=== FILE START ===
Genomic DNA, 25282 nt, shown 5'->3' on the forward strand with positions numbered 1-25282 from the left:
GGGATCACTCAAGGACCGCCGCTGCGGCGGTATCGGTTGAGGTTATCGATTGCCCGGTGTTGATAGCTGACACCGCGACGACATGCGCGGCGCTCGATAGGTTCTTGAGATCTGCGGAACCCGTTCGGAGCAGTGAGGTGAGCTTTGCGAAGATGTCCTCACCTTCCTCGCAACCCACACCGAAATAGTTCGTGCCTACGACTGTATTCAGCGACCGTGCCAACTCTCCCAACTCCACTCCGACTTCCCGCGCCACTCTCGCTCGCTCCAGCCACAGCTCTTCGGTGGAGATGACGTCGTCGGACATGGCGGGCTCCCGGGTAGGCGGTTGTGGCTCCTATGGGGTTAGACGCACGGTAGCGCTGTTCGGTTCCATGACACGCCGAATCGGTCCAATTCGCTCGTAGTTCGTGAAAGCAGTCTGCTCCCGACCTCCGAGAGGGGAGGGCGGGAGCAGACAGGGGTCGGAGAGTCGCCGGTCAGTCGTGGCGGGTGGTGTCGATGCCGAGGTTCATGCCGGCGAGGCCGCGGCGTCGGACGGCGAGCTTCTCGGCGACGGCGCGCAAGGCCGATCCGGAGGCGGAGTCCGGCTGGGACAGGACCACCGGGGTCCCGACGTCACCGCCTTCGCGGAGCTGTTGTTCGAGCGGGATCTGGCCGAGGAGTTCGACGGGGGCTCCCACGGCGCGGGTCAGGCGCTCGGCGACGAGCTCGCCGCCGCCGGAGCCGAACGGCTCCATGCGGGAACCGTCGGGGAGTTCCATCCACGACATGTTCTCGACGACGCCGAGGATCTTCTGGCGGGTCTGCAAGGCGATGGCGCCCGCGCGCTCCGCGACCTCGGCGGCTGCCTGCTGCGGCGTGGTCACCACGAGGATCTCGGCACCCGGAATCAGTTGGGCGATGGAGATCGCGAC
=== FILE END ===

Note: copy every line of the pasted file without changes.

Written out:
Genomic DNA, 25282 nt, shown 5'->3' on the forward strand with positions numbered 1-25282 from the left:
GGGATCACTCAAGGACCGCCGCTGCGGCGGTATCGGTTGAGGTTATCGATTGCCCGGTGTTGATAGCTGACACCGCGACGACATGCGCGGCGCTCGATAGGTTCTTGAGATCTGCGGAACCCGTTCGGAGCAGTGAGGTGAGCTTTGCGAAGATGTCCTCACCTTCCTCGCAACCCACACCGAAATAGTTCGTGCCTACGACTGTATTCAGCGACCGTGCCAACTCTCCCAACTCCACTCCGACTTCCCGCGCCACTCTCGCTCGCTCCAGCCACAGCTCTTCGGTGGAGATGACGTCGTCGGACATGGCGGGCTCCCGGGTAGGCGGTTGTGGCTCCTATGGGGTTAGACGCACGGTAGCGCTGTTCGGTTCCATGACACGCCGAATCGGTCCAATTCGCTCGTAGTTCGTGAAAGCAGTCTGCTCCCGACCTCCGAGAGGGGAGGGCGGGAGCAGACAGGGGTCGGAGAGTCGCCGGTCAGTCGTGGCGGGTGGTGTCGATGCCGAGGTTCATGCCGGCGAGGCCGCGGCGTCGGACGGCGAGCTTCTCGGCGACGGCGCGCAAGGCCGATCCGGAGGCGGAGTCCGGCTGGGACAGGACCACCGGGGTCCCGACGTCACCGCCTTCGCGGAGCTGTTGTTCGAGCGGGATCTGGCCGAGGAGTTCGACGGGGGCTCCCACGGCGCGGGTCAGGCGCTCGGCGACGAGCTCGCCGCCGCCGGAGCCGAACGGCTCCATGCGGGAACCGTCGGGGAGTTCCATCCACGACATGTTCTCGACGACGCCGAGGATCTTCTGGCGGGTCTGCAAGGCGATGGCGCCCGCGCGCTCCGCGACCTCGGCGGCTGCCTGCTGCGGCGTGGTCACCACGAGGATCTCGGCACCCGGAATCAGTTGGGCGATGGAGATCGCGAC